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Smithfield

Wagyu beef nigiri at Dinings

Sushi of Shiori does a strikingly similar version, but it’s not as tender nor as explosive as the one at Japanese restaurant Dinings. A lightly blowtorched piece of fatty beef lies on perfect rice, which is then topped with salty-sharp cubes of ponzu (citrus) jelly that melt on the tongue. Overarching this luxurious mouthful is the dab of truffle ‘salsa’ – insanely good and worth every penny.

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Baker Street

Baby gem salad with anchovies and pancetta at Fino

Salad isn’t something we usually get excited about. Too often, it’s merely a derisory nod to calorie-counters. But every so often, a salad comes along that deserves attention. Such is the baby gem assembly at this upmarket Spanish venue: tiny, bitter-centred baby gems layered with a sharp shallot and sherry vinegar dressing; soft, subtle anchovies; and crispy pancetta. If the prices are a little out of your league, here’s a tip: sit up at the bar (where you get a great view into the kitchen) on any Monday, Tuesday or Wednesday lunchtime, and you’ll get 50% off your food bill. That’s the kind of maths we like.

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Fitzrovia

Deep-fried pickles with blue cheese dressing at Meat Liquor

As well as their renowned burgers, this is another US import done fiendishly well by the Meat Liquor team. Tangy, juicy pickles are coated in a crunchy batter, ready to become vehicles for an artery-clogging blue cheese dressing (one we think even blue cheese phobics will like). We preferred it when they served them sliced up into dippable medallions rather than as long unwieldy slices, but it’s still a darned good snack.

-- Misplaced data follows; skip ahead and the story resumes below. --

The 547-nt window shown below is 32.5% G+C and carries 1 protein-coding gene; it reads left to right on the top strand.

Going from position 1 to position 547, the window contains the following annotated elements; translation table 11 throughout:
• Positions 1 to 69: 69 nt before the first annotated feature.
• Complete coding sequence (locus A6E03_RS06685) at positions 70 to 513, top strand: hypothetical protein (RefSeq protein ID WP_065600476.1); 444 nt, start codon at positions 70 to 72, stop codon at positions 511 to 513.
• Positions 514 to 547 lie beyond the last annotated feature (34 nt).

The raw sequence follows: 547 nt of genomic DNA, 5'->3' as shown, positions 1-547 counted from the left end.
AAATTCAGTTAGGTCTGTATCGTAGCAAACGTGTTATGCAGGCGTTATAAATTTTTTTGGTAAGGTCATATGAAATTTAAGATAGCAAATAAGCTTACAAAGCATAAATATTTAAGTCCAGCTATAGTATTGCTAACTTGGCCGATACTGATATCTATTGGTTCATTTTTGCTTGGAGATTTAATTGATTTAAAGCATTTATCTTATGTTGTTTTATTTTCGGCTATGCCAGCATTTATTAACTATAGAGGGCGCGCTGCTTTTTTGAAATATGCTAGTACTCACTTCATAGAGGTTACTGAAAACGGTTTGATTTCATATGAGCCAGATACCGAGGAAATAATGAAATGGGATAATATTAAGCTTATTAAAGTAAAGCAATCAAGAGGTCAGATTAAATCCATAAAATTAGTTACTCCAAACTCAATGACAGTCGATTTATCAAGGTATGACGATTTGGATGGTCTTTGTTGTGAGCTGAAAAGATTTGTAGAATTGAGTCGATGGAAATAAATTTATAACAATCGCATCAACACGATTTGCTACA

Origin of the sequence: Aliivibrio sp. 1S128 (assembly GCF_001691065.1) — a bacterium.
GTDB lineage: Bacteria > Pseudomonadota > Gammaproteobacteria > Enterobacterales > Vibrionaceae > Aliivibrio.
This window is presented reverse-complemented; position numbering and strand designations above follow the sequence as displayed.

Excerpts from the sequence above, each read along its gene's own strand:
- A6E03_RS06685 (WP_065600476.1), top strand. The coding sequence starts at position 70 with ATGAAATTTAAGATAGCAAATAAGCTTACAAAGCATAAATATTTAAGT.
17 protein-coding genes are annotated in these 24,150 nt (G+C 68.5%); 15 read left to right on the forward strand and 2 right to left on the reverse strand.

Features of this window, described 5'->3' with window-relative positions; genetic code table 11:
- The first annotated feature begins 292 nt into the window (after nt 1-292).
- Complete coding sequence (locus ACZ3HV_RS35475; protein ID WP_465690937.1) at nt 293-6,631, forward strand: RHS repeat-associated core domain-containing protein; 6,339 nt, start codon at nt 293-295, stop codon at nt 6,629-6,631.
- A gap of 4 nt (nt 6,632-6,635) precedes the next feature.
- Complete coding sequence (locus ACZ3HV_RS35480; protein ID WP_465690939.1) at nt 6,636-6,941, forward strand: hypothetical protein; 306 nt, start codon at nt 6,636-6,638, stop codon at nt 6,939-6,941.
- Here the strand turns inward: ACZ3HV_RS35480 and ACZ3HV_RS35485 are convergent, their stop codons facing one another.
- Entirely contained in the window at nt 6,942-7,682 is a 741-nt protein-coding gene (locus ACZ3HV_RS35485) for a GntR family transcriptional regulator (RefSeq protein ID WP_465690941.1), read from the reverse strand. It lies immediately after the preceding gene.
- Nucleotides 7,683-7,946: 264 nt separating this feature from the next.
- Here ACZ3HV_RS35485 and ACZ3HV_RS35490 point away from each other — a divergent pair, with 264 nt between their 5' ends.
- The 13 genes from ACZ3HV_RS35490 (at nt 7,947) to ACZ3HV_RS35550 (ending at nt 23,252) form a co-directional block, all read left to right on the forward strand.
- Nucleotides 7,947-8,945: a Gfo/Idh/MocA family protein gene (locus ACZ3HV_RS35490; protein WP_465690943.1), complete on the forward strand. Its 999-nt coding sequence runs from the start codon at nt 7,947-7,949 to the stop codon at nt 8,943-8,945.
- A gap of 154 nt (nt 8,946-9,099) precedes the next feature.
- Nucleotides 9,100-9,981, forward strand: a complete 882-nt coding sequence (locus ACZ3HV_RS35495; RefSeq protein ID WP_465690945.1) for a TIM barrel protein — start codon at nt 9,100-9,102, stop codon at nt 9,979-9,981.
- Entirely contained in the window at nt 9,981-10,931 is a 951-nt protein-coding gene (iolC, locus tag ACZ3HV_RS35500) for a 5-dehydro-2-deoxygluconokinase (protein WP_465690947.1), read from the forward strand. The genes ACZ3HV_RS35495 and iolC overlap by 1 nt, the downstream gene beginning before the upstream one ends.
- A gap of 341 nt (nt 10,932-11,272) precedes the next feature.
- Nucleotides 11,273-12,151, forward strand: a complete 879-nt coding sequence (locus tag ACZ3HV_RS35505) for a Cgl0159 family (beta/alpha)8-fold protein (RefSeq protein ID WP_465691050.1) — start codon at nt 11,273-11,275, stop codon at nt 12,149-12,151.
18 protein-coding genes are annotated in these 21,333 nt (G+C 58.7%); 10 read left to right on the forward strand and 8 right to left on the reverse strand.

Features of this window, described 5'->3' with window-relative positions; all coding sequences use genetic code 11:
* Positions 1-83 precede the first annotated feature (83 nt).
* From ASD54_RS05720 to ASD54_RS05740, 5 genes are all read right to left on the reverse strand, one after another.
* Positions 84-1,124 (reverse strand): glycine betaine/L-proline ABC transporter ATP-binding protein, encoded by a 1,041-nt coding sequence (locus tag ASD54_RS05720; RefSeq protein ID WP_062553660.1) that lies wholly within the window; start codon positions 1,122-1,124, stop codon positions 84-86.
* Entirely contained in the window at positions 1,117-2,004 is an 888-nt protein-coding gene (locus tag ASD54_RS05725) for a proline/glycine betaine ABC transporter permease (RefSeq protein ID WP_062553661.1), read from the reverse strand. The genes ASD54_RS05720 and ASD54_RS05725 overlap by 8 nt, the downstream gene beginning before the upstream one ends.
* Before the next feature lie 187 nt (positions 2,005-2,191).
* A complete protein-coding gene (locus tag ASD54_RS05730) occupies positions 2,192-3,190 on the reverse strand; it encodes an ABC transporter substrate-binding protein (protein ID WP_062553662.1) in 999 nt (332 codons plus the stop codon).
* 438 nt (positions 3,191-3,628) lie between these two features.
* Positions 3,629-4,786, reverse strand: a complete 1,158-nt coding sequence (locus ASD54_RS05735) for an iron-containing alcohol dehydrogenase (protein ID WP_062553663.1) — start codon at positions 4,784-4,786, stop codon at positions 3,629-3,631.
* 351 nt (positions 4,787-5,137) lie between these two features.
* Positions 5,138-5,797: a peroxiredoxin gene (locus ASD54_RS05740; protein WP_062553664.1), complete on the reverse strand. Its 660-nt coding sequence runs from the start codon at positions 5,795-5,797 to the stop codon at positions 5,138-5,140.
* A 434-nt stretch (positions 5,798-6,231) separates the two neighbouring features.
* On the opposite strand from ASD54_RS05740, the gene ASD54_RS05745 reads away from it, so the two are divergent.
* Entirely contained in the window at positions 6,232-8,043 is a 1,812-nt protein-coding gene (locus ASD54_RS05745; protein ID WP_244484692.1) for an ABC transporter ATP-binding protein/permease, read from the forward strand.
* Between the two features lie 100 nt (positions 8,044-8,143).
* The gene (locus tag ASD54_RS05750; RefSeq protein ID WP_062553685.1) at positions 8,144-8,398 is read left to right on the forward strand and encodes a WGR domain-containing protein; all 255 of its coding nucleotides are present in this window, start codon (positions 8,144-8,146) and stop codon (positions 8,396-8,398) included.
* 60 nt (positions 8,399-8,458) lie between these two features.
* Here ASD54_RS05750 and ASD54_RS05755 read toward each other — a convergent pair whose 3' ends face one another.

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West End

Duck egg tart with red wine sauce at Medlar

Medlar is a modern French restaurant at the unfashionable end of King’s Road. Although the menu changes frequently, you can bet almost everything on it will be delectable. The duck egg tart is a case in point. Robust flavours are introduced here with the red wine sauce, lardons and sautéed duck heart accompanying a fried duck egg – one of several starters on the £27 three-course, prix fixe weekday lunch menu (dinner is £45). Whatever you order, you can expect dish after dish to wow with its balance of flavours and subtlety of expression.

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Chelsea

Sea urchin sushi at Nizuni

There are some essential flavours of the Japanese kitchen that you’ll never find in Pret A Manger, and uni is one of them. These orange-yellow ovaries and roe of the sea urchin are a great treat for connoisseurs, but they’re best not attempted in budget establishments; ‘cheap sushi’ is not the way to go. Instead, try uni somewhere mid-range, such as Nizuni. The sushi here is well-made, and the uni speaks reassuringly of decent sourcing; the creamy roe tastes clean and sweet, with none of the musky, fishy odour of less-than-fresh versions.

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Fitzrovia